Are you seeking a career with IBM? Launched as the International Business Machines Corporation in 1911, IBM has grown into one of the world’s largest tech companies. With locations in more than 170 countries and involvement in everything from hardware and software development to cloud computing services to technology research, IBM offers plentiful job opportunities in many parts of the world. If you are looking for a job with the company, you might be wondering what to expect from an IBM background check.
What you face on an IBM background check will vary depending on where you are seeking a job. As a truly global company, IBM has had to adapt its hiring policies to function in different countries and on different continents. In the United States, job seekers should expect a background check as a default segment of IBM’s pre-employment screening process.
The core focus of this background check is criminal history, though IBM has also been known to check for credit history in the past. Many jobs with IBM also require the job seeker to pass a a pre-employment drug screening.
While IBM is vigilant about vetting its new hires thoroughly, the company is not against hiring ex-offenders depending on the situation. In a 2016 article published by Dice, IBM was listed among several other high-profile tech companies—including Apple, AT&T, and Tesla—that were open to considering convicted felons for jobs. The article explored how tech was becoming an “unusually forgiving industry” for considering ex-offenders for job opportunities.
IBM is generally more concerned with skill level and cultural fit than with criminal history. The company is famously thorough with its pre-employment screening process, with most interview periods consisting of multiple phone interviews and one or two lengthy in-person interviews. If IBM wishes to conduct an in-person interview with a non-local candidate, the company may even offer to fly that candidate to the location where the job is based. Typically, these interviews will take place with multiple managers and supervisors present. The content of these interviews will vary significantly from one job to the next.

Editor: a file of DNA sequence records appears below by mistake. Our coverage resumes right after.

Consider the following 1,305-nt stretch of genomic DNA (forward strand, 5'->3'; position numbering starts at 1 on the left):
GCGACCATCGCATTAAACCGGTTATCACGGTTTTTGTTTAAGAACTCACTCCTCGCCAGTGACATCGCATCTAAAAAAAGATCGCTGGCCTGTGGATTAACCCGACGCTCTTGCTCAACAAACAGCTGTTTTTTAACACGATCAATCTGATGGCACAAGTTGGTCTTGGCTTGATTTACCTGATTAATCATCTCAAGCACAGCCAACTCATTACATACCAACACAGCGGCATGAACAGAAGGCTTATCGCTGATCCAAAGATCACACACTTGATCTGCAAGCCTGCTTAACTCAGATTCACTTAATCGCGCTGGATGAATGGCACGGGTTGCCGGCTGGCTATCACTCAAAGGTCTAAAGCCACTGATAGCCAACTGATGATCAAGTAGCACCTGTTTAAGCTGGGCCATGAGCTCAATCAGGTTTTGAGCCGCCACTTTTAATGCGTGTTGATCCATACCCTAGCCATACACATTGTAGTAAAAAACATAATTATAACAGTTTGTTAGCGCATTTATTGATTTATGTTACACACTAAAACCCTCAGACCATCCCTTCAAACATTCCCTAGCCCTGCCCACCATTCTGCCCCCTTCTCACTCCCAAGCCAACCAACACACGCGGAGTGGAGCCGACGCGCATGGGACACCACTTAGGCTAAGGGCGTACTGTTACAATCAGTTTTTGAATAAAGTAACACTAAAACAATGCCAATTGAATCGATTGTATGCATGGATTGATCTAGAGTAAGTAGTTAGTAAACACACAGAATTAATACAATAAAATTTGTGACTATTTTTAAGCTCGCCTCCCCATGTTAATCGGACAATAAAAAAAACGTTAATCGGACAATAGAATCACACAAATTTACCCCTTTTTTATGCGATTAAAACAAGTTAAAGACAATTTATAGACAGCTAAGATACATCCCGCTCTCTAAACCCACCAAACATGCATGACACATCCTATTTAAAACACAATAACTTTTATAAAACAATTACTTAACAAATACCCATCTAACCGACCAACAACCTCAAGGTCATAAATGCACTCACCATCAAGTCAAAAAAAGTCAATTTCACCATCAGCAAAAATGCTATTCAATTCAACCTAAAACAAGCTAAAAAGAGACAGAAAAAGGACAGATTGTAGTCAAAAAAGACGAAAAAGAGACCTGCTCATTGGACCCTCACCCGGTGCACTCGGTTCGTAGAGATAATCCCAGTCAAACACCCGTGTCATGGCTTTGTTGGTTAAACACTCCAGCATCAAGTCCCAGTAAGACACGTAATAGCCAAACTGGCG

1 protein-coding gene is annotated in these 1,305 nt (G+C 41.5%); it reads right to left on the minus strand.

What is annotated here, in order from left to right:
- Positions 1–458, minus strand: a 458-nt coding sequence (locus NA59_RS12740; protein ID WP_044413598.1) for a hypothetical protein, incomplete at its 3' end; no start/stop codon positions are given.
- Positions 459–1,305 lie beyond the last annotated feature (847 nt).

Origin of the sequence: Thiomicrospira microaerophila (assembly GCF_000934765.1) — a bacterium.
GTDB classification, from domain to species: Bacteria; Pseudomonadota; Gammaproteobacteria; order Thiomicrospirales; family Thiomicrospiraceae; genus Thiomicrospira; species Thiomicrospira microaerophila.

While IBM is willing to hire felons and other ex-offenders, the company will make its decisions on a case-by-case basis. In most cases, candidates with criminal histories will have the best opportunity with IBM if they are forthright with their interviewers and explain the context behind past convictions.
To make sure you are as transparent as possible with your disclosures, run a criminal history search on yourself before you apply using the backgroundchecks.com self-screen tool.